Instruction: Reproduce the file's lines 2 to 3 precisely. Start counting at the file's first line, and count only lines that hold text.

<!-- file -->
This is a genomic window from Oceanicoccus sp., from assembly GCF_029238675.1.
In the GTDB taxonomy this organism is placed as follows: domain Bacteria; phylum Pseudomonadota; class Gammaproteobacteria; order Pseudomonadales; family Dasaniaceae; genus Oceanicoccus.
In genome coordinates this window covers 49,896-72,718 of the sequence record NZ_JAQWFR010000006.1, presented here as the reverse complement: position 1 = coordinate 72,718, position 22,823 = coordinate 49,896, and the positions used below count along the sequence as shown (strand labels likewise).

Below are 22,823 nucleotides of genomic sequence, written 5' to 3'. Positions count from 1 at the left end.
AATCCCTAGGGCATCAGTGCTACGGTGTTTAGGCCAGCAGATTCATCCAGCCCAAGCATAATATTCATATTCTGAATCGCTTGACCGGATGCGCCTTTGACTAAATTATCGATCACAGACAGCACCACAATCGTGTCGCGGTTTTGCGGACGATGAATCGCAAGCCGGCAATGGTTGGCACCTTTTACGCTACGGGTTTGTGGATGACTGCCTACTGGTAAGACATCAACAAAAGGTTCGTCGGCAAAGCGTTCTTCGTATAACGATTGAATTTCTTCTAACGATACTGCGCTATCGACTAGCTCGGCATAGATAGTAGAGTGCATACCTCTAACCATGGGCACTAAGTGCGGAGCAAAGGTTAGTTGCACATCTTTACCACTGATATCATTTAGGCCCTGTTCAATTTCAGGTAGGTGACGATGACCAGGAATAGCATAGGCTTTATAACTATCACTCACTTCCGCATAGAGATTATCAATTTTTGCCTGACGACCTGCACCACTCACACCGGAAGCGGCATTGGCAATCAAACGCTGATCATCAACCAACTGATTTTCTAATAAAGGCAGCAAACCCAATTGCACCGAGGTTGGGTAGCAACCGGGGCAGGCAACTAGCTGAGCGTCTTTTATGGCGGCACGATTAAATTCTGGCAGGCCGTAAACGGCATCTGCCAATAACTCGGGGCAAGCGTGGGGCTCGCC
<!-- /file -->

In the GTDB taxonomy this organism is placed as follows: domain Bacteria; phylum Pseudomonadota; class Gammaproteobacteria; order Pseudomonadales; family Dasaniaceae; genus Oceanicoccus.
In genome coordinates this window covers 49,896-72,718 of the sequence record NZ_JAQWFR010000006.1, presented here as the reverse complement: position 1 = coordinate 72,718, position 22,823 = coordinate 49,896, and the positions used below count along the sequence as shown (strand labels likewise).